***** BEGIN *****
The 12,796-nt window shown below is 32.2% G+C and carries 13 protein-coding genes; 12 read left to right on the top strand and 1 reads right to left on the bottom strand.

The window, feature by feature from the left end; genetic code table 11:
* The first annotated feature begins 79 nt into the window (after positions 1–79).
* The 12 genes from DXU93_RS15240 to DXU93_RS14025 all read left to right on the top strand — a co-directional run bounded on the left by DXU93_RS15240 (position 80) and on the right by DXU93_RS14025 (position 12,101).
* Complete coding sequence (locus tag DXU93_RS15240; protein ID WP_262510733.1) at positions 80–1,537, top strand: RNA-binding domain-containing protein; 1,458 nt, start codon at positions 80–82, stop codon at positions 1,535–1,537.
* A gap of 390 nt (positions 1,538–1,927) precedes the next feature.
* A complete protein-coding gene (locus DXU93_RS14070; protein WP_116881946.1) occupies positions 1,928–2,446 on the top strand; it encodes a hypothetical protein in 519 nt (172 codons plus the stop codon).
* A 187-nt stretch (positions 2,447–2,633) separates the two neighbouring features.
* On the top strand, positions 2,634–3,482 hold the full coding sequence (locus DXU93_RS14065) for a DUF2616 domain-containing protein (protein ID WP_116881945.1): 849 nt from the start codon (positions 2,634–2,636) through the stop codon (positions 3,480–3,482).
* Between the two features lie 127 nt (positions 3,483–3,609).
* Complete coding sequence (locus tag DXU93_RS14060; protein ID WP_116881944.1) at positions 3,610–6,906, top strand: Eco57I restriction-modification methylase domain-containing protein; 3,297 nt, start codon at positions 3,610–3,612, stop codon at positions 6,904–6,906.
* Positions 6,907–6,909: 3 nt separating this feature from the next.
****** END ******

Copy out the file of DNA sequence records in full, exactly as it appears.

The 12,796-nt window shown below is 32.2% G+C and carries 13 protein-coding genes; 12 read left to right on the top strand and 1 reads right to left on the bottom strand.

The window, feature by feature from the left end; genetic code table 11:
* The first annotated feature begins 79 nt into the window (after positions 1–79).
* The 12 genes from DXU93_RS15240 to DXU93_RS14025 all read left to right on the top strand — a co-directional run bounded on the left by DXU93_RS15240 (position 80) and on the right by DXU93_RS14025 (position 12,101).
* Complete coding sequence (locus tag DXU93_RS15240; protein ID WP_262510733.1) at positions 80–1,537, top strand: RNA-binding domain-containing protein; 1,458 nt, start codon at positions 80–82, stop codon at positions 1,535–1,537.
* A gap of 390 nt (positions 1,538–1,927) precedes the next feature.
* A complete protein-coding gene (locus DXU93_RS14070; protein WP_116881946.1) occupies positions 1,928–2,446 on the top strand; it encodes a hypothetical protein in 519 nt (172 codons plus the stop codon).
* A 187-nt stretch (positions 2,447–2,633) separates the two neighbouring features.
* On the top strand, positions 2,634–3,482 hold the full coding sequence (locus DXU93_RS14065) for a DUF2616 domain-containing protein (protein ID WP_116881945.1): 849 nt from the start codon (positions 2,634–2,636) through the stop codon (positions 3,480–3,482).
* Between the two features lie 127 nt (positions 3,483–3,609).
* Complete coding sequence (locus tag DXU93_RS14060; protein ID WP_116881944.1) at positions 3,610–6,906, top strand: Eco57I restriction-modification methylase domain-containing protein; 3,297 nt, start codon at positions 3,610–3,612, stop codon at positions 6,904–6,906.
* Positions 6,907–6,909: 3 nt separating this feature from the next.